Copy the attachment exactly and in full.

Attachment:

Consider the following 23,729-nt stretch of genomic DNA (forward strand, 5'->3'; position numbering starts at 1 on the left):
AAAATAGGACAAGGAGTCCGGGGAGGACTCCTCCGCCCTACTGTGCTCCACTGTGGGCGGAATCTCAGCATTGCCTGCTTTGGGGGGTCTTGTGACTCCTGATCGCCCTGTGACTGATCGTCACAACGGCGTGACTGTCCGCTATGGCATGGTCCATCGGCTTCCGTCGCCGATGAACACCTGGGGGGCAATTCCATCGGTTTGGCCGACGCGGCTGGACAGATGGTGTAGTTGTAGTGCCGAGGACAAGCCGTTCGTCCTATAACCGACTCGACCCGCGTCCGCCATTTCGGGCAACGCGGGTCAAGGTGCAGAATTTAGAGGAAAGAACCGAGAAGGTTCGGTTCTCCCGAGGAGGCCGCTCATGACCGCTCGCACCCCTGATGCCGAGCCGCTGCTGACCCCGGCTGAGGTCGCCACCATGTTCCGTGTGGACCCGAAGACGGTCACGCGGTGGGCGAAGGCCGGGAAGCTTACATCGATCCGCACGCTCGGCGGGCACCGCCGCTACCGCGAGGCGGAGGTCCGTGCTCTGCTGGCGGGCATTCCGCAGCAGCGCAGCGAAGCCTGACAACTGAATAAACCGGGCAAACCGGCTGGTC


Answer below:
Consider the following 23,729-nt stretch of genomic DNA (forward strand, 5'->3'; position numbering starts at 1 on the left):
AAAATAGGACAAGGAGTCCGGGGAGGACTCCTCCGCCCTACTGTGCTCCACTGTGGGCGGAATCTCAGCATTGCCTGCTTTGGGGGGTCTTGTGACTCCTGATCGCCCTGTGACTGATCGTCACAACGGCGTGACTGTCCGCTATGGCATGGTCCATCGGCTTCCGTCGCCGATGAACACCTGGGGGGCAATTCCATCGGTTTGGCCGACGCGGCTGGACAGATGGTGTAGTTGTAGTGCCGAGGACAAGCCGTTCGTCCTATAACCGACTCGACCCGCGTCCGCCATTTCGGGCAACGCGGGTCAAGGTGCAGAATTTAGAGGAAAGAACCGAGAAGGTTCGGTTCTCCCGAGGAGGCCGCTCATGACCGCTCGCACCCCTGATGCCGAGCCGCTGCTGACCCCGGCTGAGGTCGCCACCATGTTCCGTGTGGACCCGAAGACGGTCACGCGGTGGGCGAAGGCCGGGAAGCTTACATCGATCCGCACGCTCGGCGGGCACCGCCGCTACCGCGAGGCGGAGGTCCGTGCTCTGCTGGCGGGCATTCCGCAGCAGCGCAGCGAAGCCTGACAACTGAATAAACCGGGCAAACCGGCTGGTC